At the beginning of December we uploaded an updated version of GWmodel to CRAN. This is version 2.0-1. While there have been some minor cosmetic changes the major improvement is that some of the more computationally intensive functions have been recoded in C++. This means that many GWmodel functions will now run noticeably faster than they did in previous versions. This is now the version that is installed by the install.packages() and update.packages() functions.
There have been two GW modelling workshops in the first 6 months of 2016.
The first took place at the University of Sheffield on March 22nd and 23rd. This Advanced Spatial Analysis workshop was organised by the Applied Quantitative Methods Network, and entitled “Modelling Spatial Heterogeneity with Geographically Weighted Models using R”. The course was run by Chris Brunsdon, Paul Harris and Martin Charlton. We covered geographically weighted summary statistics, geographically weighted regression, geographically weighted principal components analysis, and further issues in spatial models, including dealing collinear data using locally compensated models.
The second was hosted by the International Institute for Applied Systems Analysis (IIASA) at the Schloß Laxenburg, |Austria, on May 24th and 25th. We covered some fairly advanced material, including geographically weighted principal component analysis, REML models, GW discriminant analysis, and GW contingency tables, and some issues in spatial indexing to deal with big data. The workshop was run by Paul Harris, Chris Brunsdon and Martin Charlton, with enthusiastic participation from researchers at IIASA. Each of us probably ate our own body weight in Wiener Schnitzeln… We stayed in the Hotel Prinz Eugen, which is a short walk to the bus station at Wien Hbf, for the 30 minutes ride on the No 200 bus to Laxenburg.
We’ve had some server problems recently, so http://gwr.nuim.ie has been intermittent. This gave Chris Brunsdon and myself a chance to reflect on the nature of the website. A few changes are in hand.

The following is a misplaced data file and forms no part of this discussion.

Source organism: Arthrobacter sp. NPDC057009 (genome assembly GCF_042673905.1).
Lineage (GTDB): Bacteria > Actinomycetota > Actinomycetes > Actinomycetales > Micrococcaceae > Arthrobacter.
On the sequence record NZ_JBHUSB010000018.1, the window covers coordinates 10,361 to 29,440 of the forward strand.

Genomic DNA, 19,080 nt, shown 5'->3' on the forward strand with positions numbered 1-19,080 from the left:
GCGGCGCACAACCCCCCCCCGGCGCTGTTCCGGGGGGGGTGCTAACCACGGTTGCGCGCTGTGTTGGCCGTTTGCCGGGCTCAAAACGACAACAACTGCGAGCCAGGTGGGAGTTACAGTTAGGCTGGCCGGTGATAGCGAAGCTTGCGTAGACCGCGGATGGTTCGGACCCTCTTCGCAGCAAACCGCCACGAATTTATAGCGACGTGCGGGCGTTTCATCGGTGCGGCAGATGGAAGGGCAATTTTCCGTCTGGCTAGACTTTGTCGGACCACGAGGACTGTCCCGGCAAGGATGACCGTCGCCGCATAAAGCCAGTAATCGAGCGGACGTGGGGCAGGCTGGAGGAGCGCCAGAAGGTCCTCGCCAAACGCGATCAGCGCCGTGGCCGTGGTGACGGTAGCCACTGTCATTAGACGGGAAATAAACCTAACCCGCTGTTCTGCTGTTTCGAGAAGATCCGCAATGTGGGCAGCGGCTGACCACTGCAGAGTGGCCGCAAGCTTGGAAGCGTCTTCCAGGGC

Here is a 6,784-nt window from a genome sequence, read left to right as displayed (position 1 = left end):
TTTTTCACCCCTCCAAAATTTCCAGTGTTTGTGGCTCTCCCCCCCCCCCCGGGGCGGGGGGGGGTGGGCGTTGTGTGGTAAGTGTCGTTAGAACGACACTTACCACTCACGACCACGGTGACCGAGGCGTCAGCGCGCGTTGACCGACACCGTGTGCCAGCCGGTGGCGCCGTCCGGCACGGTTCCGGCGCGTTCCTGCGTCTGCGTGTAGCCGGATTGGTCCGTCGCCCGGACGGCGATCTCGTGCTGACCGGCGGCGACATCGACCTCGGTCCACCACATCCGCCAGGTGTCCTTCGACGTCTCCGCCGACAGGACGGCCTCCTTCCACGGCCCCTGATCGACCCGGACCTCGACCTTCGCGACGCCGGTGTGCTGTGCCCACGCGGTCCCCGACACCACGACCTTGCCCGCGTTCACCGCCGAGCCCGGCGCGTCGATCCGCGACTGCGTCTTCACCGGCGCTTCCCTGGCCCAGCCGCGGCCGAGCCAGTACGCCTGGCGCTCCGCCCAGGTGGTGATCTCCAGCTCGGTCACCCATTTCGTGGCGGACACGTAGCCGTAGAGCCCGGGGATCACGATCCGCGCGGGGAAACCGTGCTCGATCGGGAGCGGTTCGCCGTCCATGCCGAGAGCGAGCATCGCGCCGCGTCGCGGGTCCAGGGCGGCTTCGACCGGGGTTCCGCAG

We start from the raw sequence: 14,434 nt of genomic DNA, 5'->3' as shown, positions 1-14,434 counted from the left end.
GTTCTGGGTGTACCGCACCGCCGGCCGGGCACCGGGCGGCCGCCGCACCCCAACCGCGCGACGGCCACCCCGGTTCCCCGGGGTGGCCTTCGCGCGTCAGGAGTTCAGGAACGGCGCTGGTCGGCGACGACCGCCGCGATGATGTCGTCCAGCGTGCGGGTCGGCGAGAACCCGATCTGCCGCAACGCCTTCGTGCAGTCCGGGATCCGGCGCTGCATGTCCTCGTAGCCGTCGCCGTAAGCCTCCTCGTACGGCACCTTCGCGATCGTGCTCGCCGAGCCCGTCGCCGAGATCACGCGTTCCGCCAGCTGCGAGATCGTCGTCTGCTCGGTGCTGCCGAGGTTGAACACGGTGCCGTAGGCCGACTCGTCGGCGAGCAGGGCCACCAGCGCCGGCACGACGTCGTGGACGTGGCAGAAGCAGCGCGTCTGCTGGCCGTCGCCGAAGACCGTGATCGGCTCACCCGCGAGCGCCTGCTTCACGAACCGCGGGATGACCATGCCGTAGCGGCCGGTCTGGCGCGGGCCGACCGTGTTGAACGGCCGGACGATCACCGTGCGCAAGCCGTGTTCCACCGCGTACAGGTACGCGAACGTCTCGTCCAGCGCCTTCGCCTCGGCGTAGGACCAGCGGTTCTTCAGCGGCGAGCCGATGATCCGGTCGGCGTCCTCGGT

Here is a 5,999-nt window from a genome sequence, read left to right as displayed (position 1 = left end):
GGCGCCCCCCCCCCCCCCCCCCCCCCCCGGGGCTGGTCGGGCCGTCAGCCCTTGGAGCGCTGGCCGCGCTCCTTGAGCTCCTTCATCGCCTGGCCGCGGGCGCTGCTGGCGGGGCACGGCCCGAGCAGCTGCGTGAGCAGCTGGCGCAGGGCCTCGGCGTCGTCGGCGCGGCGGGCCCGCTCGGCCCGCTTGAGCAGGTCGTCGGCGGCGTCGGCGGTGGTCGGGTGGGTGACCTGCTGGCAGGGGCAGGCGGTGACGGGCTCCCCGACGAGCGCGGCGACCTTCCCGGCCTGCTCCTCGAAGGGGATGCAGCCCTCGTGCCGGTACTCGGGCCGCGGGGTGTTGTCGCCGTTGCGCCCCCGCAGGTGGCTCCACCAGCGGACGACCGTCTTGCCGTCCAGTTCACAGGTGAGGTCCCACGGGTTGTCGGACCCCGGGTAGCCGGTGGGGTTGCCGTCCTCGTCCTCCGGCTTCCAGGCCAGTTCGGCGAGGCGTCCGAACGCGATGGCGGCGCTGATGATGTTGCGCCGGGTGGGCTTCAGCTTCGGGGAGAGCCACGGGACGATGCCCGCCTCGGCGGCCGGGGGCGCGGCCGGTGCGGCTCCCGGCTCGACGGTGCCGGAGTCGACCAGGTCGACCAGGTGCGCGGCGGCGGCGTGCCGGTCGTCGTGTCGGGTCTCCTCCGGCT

We’re actually about the GWmodel R package, so we’ll change from Geographically Weighted Regression to Geographically Weighted Modelling in the not too distant future. The team that keeps all this in order is:
The Core Group
Chris Brunsdon: National Centre for Geocomputation, Maynooth University, Ireland
Martin Charlton: National Centre for Geocomputation, Maynooth University, Ireland
Paul Harris: Rothamsted Research, North Wyke, Devon, United Kingdom
Binbin Lu, School of Remote Sensing and Information Engineering, Wuhan University, China
Tomoki Nakaya, Department of Geography, Ritsumeikan University, Japan
They are assisted by a group of Associates:
Lex Comber, School of Geography, University of Leeds, United Kingdom
Richard Harris, School of Geographical Sciences, University of Bristol, United Kingdom
Guanpeng ‘Gavin’ Dong, Sheffield Methods Institute, University of Sheffield, United Kingdom
Chris Brunsdon and Martin Charlton attended the International Summer School on Spatial Structures and Dynamics, held at the Villa Finaly, Florence 14th-19th July 2014. Participants included 18 instructors together with 36 postgraduates and early career researchers. Chris presented the opening plenary, on Geocomputation and Social Science during the morning of Monday 14th July. In the afternoons of Monday and Tuesday we ran tutorials on Spatial Statistics to a smaller group of 18 students in each session. During each 3 hour tutorial the students were introduced to geographically weighted summary statistics, and geographically weighed regression, with an extensive practical based around GW summary statistics. The latest version of GWmodel and R was used for this, running on Mac and Windows laptops.